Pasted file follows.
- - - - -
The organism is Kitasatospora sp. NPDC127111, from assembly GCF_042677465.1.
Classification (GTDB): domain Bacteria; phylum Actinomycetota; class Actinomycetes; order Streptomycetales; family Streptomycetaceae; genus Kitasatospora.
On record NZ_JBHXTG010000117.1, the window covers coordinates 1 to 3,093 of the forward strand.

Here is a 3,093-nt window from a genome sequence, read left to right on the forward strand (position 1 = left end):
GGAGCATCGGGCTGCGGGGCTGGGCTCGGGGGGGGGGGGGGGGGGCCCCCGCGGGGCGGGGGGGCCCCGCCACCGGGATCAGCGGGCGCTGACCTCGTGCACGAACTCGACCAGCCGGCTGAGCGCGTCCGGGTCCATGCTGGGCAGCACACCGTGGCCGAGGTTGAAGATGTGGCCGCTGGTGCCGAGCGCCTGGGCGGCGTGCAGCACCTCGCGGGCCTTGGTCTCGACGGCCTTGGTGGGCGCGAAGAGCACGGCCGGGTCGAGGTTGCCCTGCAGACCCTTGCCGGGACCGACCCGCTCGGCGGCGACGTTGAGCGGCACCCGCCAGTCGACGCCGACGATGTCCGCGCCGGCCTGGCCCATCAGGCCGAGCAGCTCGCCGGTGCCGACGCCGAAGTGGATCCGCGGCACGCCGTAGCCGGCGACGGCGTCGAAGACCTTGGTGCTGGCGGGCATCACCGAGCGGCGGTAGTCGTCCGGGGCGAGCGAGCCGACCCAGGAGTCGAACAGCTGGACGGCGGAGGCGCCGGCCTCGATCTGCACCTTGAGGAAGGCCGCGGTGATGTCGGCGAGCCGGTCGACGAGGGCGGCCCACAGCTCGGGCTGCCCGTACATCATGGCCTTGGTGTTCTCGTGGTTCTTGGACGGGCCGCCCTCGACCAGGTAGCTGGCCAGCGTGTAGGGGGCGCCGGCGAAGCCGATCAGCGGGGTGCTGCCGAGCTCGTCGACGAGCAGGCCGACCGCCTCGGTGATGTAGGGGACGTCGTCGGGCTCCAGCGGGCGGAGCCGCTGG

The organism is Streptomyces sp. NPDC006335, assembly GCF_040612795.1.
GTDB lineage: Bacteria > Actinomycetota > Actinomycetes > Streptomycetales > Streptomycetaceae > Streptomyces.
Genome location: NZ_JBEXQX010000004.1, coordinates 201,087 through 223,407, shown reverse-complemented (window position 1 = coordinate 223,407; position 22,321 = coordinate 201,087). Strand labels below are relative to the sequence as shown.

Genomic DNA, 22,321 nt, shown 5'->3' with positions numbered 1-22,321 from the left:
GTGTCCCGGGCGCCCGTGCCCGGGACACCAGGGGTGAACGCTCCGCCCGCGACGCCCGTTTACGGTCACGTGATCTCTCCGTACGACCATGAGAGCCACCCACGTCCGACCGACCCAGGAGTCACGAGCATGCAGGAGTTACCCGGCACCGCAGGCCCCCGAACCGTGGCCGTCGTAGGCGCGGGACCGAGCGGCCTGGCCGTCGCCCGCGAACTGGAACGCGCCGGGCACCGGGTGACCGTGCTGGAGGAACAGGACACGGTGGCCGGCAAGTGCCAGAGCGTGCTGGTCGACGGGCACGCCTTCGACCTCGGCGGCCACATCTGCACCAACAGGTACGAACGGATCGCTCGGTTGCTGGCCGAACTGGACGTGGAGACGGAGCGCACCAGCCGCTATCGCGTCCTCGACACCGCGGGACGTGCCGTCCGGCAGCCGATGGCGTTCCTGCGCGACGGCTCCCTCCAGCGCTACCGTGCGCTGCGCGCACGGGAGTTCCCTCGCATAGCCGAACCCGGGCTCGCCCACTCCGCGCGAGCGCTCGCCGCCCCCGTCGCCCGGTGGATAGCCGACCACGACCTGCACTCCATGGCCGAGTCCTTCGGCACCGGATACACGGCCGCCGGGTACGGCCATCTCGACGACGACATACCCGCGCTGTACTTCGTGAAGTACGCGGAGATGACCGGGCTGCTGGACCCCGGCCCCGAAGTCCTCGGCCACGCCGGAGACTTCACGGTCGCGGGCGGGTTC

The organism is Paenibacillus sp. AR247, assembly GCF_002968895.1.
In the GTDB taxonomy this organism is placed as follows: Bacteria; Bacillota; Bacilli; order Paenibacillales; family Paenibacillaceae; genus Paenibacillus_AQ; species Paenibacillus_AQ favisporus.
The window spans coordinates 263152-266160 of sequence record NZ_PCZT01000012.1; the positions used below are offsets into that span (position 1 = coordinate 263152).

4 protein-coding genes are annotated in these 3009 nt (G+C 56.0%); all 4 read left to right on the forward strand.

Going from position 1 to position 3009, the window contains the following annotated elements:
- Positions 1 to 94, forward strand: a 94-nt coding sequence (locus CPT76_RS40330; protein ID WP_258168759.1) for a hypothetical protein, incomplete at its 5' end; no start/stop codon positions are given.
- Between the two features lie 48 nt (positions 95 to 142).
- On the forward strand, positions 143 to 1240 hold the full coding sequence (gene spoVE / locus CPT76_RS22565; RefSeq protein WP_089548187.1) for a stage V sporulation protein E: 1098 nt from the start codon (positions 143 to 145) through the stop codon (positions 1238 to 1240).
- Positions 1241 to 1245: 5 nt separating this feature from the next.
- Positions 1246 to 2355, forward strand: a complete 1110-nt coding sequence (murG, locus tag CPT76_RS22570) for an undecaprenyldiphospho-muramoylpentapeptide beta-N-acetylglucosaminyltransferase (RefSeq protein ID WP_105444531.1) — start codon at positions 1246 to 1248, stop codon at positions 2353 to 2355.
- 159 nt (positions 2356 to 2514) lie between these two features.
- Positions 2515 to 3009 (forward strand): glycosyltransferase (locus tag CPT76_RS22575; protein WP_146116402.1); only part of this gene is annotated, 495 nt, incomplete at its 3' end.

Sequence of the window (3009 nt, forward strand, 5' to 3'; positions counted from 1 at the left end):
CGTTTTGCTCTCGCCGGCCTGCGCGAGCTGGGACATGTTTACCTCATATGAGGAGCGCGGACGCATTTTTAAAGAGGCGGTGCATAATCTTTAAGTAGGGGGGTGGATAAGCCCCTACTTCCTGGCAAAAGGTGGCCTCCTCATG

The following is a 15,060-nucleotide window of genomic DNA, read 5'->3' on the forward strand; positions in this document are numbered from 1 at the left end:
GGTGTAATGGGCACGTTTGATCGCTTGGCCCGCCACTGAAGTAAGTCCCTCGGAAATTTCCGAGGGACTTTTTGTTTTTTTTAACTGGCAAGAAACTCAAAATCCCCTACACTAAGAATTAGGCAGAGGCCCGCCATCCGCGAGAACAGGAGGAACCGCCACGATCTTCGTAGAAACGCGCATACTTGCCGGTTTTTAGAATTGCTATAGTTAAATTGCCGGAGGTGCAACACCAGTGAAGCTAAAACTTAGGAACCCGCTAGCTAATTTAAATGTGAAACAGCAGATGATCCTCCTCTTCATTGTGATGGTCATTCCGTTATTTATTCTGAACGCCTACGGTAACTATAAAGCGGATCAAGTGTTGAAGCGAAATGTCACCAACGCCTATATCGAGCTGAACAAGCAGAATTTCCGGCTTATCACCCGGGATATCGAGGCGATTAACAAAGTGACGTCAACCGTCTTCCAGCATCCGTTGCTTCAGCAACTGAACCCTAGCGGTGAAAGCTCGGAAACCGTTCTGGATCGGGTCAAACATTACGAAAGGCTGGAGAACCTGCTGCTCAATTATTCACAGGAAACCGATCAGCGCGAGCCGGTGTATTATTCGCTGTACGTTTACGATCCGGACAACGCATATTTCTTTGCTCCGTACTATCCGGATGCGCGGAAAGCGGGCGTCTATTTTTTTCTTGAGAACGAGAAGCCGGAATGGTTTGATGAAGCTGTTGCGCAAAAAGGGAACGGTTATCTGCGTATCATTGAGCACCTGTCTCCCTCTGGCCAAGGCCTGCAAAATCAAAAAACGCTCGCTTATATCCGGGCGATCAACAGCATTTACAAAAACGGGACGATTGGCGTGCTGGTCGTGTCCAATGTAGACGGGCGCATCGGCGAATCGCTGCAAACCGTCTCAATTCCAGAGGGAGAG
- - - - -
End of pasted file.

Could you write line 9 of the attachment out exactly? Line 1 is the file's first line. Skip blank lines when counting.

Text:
Genomic DNA, 22,321 nt, shown 5'->3' with positions numbered 1-22,321 from the left: